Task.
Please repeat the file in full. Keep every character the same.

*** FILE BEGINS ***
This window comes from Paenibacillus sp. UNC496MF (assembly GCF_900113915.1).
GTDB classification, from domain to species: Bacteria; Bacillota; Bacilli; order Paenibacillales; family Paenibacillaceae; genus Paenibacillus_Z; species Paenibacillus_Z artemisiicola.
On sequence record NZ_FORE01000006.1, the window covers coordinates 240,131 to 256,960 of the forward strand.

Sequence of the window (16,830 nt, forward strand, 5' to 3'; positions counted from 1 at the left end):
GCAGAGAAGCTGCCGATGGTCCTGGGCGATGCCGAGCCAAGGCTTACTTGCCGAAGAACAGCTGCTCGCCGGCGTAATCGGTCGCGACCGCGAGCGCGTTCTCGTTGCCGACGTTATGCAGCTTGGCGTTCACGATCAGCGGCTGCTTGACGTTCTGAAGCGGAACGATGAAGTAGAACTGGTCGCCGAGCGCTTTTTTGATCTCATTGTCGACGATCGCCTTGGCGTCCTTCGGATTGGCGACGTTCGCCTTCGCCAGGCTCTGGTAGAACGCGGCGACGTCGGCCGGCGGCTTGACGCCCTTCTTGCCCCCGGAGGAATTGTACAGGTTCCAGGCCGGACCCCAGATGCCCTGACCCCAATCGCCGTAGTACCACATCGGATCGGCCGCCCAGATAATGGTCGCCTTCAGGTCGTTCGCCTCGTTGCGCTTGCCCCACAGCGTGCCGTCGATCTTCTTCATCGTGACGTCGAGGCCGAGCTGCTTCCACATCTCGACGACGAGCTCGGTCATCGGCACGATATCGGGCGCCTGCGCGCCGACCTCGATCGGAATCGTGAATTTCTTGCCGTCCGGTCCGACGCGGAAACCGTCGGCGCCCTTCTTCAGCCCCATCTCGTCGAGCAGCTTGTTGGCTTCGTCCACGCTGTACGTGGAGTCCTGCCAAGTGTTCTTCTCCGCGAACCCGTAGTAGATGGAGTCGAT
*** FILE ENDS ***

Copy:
This window comes from Paenibacillus sp. UNC496MF (assembly GCF_900113915.1).
GTDB classification, from domain to species: Bacteria; Bacillota; Bacilli; order Paenibacillales; family Paenibacillaceae; genus Paenibacillus_Z; species Paenibacillus_Z artemisiicola.
On sequence record NZ_FORE01000006.1, the window covers coordinates 240,131 to 256,960 of the forward strand.

Sequence of the window (16,830 nt, forward strand, 5' to 3'; positions counted from 1 at the left end):
GCAGAGAAGCTGCCGATGGTCCTGGGCGATGCCGAGCCAAGGCTTACTTGCCGAAGAACAGCTGCTCGCCGGCGTAATCGGTCGCGACCGCGAGCGCGTTCTCGTTGCCGACGTTATGCAGCTTGGCGTTCACGATCAGCGGCTGCTTGACGTTCTGAAGCGGAACGATGAAGTAGAACTGGTCGCCGAGCGCTTTTTTGATCTCATTGTCGACGATCGCCTTGGCGTCCTTCGGATTGGCGACGTTCGCCTTCGCCAGGCTCTGGTAGAACGCGGCGACGTCGGCCGGCGGCTTGACGCCCTTCTTGCCCCCGGAGGAATTGTACAGGTTCCAGGCCGGACCCCAGATGCCCTGACCCCAATCGCCGTAGTACCACATCGGATCGGCCGCCCAGATAATGGTCGCCTTCAGGTCGTTCGCCTCGTTGCGCTTGCCCCACAGCGTGCCGTCGATCTTCTTCATCGTGACGTCGAGGCCGAGCTGCTTCCACATCTCGACGACGAGCTCGGTCATCGGCACGATATCGGGCGCCTGCGCGCCGACCTCGATCGGAATCGTGAATTTCTTGCCGTCCGGTCCGACGCGGAAACCGTCGGCGCCCTTCTTCAGCCCCATCTCGTCGAGCAGCTTGTTGGCTTCGTCCACGCTGTACGTGGAGTCCTGCCAAGTGTTCTTCTCCGCGAACCCGTAGTAGATGGAGTCGAT